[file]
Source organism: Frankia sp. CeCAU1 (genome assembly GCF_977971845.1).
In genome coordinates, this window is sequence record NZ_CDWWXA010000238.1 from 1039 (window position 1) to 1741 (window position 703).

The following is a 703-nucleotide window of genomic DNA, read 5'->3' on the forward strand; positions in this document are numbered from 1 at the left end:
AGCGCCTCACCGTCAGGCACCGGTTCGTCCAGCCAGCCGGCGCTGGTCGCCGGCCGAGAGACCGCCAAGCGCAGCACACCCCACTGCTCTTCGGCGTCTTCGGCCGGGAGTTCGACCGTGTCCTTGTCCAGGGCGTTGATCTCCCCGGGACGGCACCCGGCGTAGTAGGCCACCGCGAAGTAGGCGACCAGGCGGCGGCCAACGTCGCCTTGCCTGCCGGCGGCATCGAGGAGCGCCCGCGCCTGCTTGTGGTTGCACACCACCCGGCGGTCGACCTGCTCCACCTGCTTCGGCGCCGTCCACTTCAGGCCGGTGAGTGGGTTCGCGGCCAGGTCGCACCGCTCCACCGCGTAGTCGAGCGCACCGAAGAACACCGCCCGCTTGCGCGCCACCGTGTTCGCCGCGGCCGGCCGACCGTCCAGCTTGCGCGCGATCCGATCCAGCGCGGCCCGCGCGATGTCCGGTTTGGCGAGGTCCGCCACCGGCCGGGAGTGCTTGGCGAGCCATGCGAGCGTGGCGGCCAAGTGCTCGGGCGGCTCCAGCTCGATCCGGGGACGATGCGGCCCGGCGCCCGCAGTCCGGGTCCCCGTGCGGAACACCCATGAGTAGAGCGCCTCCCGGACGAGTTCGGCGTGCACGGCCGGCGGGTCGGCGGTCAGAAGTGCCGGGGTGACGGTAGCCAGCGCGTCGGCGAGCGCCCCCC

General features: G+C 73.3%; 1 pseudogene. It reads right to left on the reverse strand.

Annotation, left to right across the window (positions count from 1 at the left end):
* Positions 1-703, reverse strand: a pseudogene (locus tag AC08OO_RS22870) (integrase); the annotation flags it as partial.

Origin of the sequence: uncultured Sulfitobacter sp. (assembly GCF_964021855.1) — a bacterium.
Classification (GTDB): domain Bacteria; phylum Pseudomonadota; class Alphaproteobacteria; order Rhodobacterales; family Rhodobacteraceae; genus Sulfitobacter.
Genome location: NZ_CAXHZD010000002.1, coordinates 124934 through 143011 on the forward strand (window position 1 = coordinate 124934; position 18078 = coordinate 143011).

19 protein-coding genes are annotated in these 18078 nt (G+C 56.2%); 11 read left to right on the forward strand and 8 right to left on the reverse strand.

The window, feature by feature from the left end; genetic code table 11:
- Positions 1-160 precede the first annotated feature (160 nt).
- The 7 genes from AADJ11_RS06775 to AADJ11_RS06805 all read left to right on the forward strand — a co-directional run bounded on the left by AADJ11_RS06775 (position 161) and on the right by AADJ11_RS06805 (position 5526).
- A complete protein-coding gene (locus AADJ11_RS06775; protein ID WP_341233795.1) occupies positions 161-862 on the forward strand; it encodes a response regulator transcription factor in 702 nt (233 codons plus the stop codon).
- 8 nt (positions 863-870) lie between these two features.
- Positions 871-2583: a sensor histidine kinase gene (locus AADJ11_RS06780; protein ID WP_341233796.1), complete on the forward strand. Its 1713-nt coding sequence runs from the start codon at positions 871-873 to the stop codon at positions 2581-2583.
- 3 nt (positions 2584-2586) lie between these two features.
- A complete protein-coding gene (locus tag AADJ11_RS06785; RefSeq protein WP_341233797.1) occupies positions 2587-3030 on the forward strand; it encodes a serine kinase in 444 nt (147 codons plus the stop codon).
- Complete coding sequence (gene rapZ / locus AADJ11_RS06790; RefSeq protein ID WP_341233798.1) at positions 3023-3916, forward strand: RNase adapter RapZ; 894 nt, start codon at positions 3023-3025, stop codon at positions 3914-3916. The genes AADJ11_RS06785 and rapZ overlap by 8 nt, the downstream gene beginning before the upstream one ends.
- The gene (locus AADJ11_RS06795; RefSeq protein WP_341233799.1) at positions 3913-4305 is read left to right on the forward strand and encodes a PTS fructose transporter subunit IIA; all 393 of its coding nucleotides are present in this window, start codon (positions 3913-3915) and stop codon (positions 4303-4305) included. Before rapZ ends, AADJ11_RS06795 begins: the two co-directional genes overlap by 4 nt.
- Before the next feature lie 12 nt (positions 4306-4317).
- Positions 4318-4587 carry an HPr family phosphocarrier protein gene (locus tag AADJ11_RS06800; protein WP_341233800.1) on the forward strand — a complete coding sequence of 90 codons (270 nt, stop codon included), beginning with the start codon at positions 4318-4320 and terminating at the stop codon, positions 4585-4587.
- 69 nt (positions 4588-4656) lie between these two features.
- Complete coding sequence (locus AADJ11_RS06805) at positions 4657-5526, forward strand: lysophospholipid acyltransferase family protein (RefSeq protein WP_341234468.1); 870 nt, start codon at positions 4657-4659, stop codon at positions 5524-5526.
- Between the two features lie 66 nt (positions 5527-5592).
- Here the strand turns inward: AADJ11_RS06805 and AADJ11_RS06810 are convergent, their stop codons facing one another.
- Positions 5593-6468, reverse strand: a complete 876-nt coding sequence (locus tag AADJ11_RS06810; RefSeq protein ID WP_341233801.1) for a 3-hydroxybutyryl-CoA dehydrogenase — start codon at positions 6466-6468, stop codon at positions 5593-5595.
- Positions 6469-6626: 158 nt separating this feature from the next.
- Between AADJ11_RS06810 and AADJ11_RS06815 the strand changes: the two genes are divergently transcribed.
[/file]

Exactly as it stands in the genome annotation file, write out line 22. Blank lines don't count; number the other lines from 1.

- Before the next feature lie 12 nt (positions 4306-4317).